Posted by Keith Fahlgren on 2008-01-04


Maybe if you compare similar things, you'll see what I'm talking about.

Trends for Django, Ruby on Rails, Grails and the Zend Framework. Rails is the only one with a negative slope.

Posted by Joe on 2008-01-04

I know it's already peaked for me. I'm on to Merb, Python and ilk.

Posted by Keith Veleba on 2008-01-04


Thanks for inadvertently making my point for me.

Yes, in 2005, when very few people knew about Ruby or Rails the Radar site pumped out 40 posts on Rails and a total of 51 posts that mention either Ruby or Rails. That's one post a week. That's hype.

Posted by Joe on 2008-01-04

The TIOBE community index of programming language 'popularity', also shows Ruby having peaked (early 2007 on its graph - but relatively flat after rapid growth from early 2006): http://www.tiobe.com/index.htm?tiobe_index

Michael Foord

Posted by Michael Foord on 2008-01-04

Google Trends doesn't seem like the right measure of real "growth" of Rails, as pointed about by @Michael Makunas above. More likely the Trends data show that the number of people who heard about Rails, didn't know what it was, and Googled those terms has peaked.

Posted by Mike Champion on 2008-01-04

Joe, you cannot measure django in google trends that way, because there is musician with the same name. Also for java, you have: Powerful earthquake rocks Indonesia's Java island...

Posted by Petar on 2008-01-04

REST hype is what bothers me.

Posted by Bill de hOra on 2008-01-04


More likely the Trends data show that the number of people who heard about Rails, didn't know what it was, and Googled those terms has peaked.

Right, silly old me measuring the growth of Rails by 'newcomers'.

Posted by Joe on 2008-01-04


That link to the O'Reilly book market summary is interesting. I noticed you didn't point to the most recent one, which seems to show Ruby book sales growth the same as Python sales growth (the little squares are the same color), and sitting at about half the volume (the Ruby square is half the size). The other thing is that between January and May the focus of the analysis was switched from Ruby books to Rails books. It will interesting to see where these numbers are if/when the next state of the computer book market report is done.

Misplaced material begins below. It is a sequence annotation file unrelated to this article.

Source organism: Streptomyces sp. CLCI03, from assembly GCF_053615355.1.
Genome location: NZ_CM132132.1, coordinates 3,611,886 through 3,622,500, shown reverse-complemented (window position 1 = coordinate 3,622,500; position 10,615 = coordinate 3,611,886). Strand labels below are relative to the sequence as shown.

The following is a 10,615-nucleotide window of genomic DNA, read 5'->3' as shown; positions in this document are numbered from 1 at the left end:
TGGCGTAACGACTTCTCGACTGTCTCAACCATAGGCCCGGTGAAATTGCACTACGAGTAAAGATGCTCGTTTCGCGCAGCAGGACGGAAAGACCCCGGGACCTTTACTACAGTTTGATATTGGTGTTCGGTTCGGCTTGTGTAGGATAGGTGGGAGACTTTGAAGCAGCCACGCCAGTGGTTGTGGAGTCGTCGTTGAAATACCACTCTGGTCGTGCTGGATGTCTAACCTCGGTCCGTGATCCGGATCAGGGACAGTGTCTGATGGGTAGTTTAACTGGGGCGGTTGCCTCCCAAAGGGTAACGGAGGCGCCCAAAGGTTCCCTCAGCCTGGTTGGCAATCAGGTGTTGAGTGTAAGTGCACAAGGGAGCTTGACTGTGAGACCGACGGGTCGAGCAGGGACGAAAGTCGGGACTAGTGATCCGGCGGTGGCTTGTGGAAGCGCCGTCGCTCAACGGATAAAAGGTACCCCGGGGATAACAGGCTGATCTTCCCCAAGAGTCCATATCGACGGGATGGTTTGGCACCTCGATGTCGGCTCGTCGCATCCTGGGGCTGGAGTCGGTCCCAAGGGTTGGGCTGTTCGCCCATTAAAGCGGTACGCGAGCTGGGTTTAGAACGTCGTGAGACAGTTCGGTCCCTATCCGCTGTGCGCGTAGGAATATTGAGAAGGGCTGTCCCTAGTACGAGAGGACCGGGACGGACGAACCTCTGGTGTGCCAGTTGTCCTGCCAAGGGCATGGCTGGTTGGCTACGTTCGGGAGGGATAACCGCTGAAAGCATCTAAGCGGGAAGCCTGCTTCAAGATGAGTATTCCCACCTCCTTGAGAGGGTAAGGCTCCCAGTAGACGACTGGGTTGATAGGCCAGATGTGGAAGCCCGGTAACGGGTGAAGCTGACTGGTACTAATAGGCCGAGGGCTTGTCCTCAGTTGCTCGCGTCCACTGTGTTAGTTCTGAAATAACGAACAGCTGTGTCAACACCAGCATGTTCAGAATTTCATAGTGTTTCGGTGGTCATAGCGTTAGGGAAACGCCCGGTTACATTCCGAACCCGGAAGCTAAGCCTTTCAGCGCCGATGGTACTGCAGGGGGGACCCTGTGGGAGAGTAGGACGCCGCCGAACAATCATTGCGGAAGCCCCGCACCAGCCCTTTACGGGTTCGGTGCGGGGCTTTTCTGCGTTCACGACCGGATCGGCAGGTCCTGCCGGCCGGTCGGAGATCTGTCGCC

Posted by Joe on 2008-01-04

Michael, If you look at the news tab at the right of the google trends page you will see that "HTML" and "java" are vague terms for a search that will include things like the tsunami of 2006. The RoR query, on the other hand, seems correct.

Posted by Ignacio on 2008-01-05

Joe, the search you linked includes comments posted by readers. I'm not sure they should count, as most of them aren't O'Reilly employees or writers. (I also didn't find very many mentions of Rails from 2007.) Statistics are fun.

Posted by chromatic on 2008-01-05


Rael Dornfest, 2005:

Could we be any more explicit about our appreciation for and expectations of Ruby on Rails? Aside from writing about it left, right, and center; including it in our publishing plans; and packing more Rails goodness into our Open Source Convention than you can shake a stick at, that is. (Not to mention Rails hacking in any spare waking moments.)

We've also just put our money where our radar is by supporting Rails Day 2005, a 24 hour Ruby on Rails hackathon put together by Lucas Carlson and friends.

Posted by Joe on 2008-01-05

Joe, April 2005 was 33 months ago. Granted, O'Reilly publishes the occasional book and article on Ruby and Rails, and as far as I know still plans to work with Ruby Central to put on Rails Conf 2008, but if that's all it takes to become a hype machine in your mind, you should see what an organization that really wants to hype something does. Oracle and Sun are particularly good examples. I do certainly believe that the Rails buzz was awfully silly at times, especially in mid-2005, but I'm not aware of any of our coverage since then that's been inappropriate or inaccurate enough that the phrase "hype machine" should apply. Perhaps we understand the term differently though.

Posted by chromatic on 2008-01-05


From the Radar's about page:

At O'Reilly, a big part of our business is paying attention to what's new and interesting in the world of technology. We have a pretty good record at having anticipated some of the big technology developments in recent history.

I think what has been bugging me most is that in the case of Ruby and Rails it seems like O'Reilly crossed the line from 'anticipating' to 'asserting'. As if the rise of Ruby and Rails was predicted and then everything possible was done to make sure that prediction came true.

Posted by Joe on 2008-01-06


I can understand that perspective, especially given the book Beyond Java. I thought we did have way too many Rails books planned in Q3 2005, for example (but fortunately we didn't publish all of them).

I've never quite understood what people meant when they said that O'Reilly really pushed Rails as a conspiracy to sell books, especially given that from January 2005 (when we published Curt Hibbs's first big tutorial article) to mid-2006, we published a handful of articles (four or five I believe), Beyond Java, and a few weblogs. To make that conspiracy theory fit the facts of what happened, we'd have to be great at pushing things and lousy at making money off of it.

If we did have an identifiable cheerleading period, I believe it ended in 2006.

I think what you're seeing may be more a reflection of where buzz is among the so-called alpha geeks with weblogs. I'd certainly like to see a lot less technofetishism and taillight chasing there, but to some degree all conversations are circular, so it's not entirely avoidable.

Posted by chromatic on 2008-01-06

Joe - It looks like we linked to the same page, actually. If you look there's "Ruby" on the left in the "sys & prog" section looking around half the size and the same growth rate as "Python". However there's also a separate "Rails" in the "web des & dev" section, significantly larger than the Python one in the other area(I see no python area among web design books), and growing at 202% - with only a couple other topics growing at similar rates among any of the books

Posted by crayz on 2008-01-07